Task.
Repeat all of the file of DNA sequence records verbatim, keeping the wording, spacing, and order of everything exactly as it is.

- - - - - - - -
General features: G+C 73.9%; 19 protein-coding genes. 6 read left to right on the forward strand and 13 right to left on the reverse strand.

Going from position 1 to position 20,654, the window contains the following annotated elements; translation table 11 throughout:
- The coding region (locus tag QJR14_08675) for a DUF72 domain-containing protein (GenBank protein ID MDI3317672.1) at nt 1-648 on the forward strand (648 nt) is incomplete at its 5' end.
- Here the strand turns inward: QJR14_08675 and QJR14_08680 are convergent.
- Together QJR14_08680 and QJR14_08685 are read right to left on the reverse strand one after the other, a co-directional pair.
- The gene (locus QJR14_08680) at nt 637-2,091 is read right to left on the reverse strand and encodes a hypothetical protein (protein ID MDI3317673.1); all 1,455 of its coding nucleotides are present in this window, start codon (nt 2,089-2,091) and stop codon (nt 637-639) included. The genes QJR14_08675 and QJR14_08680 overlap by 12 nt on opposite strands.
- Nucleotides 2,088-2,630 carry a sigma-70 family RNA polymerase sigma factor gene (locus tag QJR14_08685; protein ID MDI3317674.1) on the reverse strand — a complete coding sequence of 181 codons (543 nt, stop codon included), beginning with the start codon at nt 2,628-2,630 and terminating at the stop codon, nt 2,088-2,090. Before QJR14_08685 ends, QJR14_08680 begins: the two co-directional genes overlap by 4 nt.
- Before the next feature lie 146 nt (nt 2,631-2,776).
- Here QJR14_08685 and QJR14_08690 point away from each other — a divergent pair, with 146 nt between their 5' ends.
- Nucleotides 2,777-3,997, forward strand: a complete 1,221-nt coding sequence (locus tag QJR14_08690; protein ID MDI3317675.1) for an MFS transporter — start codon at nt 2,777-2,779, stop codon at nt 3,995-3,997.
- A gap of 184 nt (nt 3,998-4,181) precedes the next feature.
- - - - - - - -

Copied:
General features: G+C 73.9%; 19 protein-coding genes. 6 read left to right on the forward strand and 13 right to left on the reverse strand.

Going from position 1 to position 20,654, the window contains the following annotated elements; translation table 11 throughout:
- The coding region (locus tag QJR14_08675) for a DUF72 domain-containing protein (GenBank protein ID MDI3317672.1) at nt 1-648 on the forward strand (648 nt) is incomplete at its 5' end.
- Here the strand turns inward: QJR14_08675 and QJR14_08680 are convergent.
- Together QJR14_08680 and QJR14_08685 are read right to left on the reverse strand one after the other, a co-directional pair.
- The gene (locus QJR14_08680) at nt 637-2,091 is read right to left on the reverse strand and encodes a hypothetical protein (protein ID MDI3317673.1); all 1,455 of its coding nucleotides are present in this window, start codon (nt 2,089-2,091) and stop codon (nt 637-639) included. The genes QJR14_08675 and QJR14_08680 overlap by 12 nt on opposite strands.
- Nucleotides 2,088-2,630 carry a sigma-70 family RNA polymerase sigma factor gene (locus tag QJR14_08685; protein ID MDI3317674.1) on the reverse strand — a complete coding sequence of 181 codons (543 nt, stop codon included), beginning with the start codon at nt 2,628-2,630 and terminating at the stop codon, nt 2,088-2,090. Before QJR14_08685 ends, QJR14_08680 begins: the two co-directional genes overlap by 4 nt.
- Before the next feature lie 146 nt (nt 2,631-2,776).
- Here QJR14_08685 and QJR14_08690 point away from each other — a divergent pair, with 146 nt between their 5' ends.
- Nucleotides 2,777-3,997, forward strand: a complete 1,221-nt coding sequence (locus tag QJR14_08690; protein ID MDI3317675.1) for an MFS transporter — start codon at nt 2,777-2,779, stop codon at nt 3,995-3,997.
- A gap of 184 nt (nt 3,998-4,181) precedes the next feature.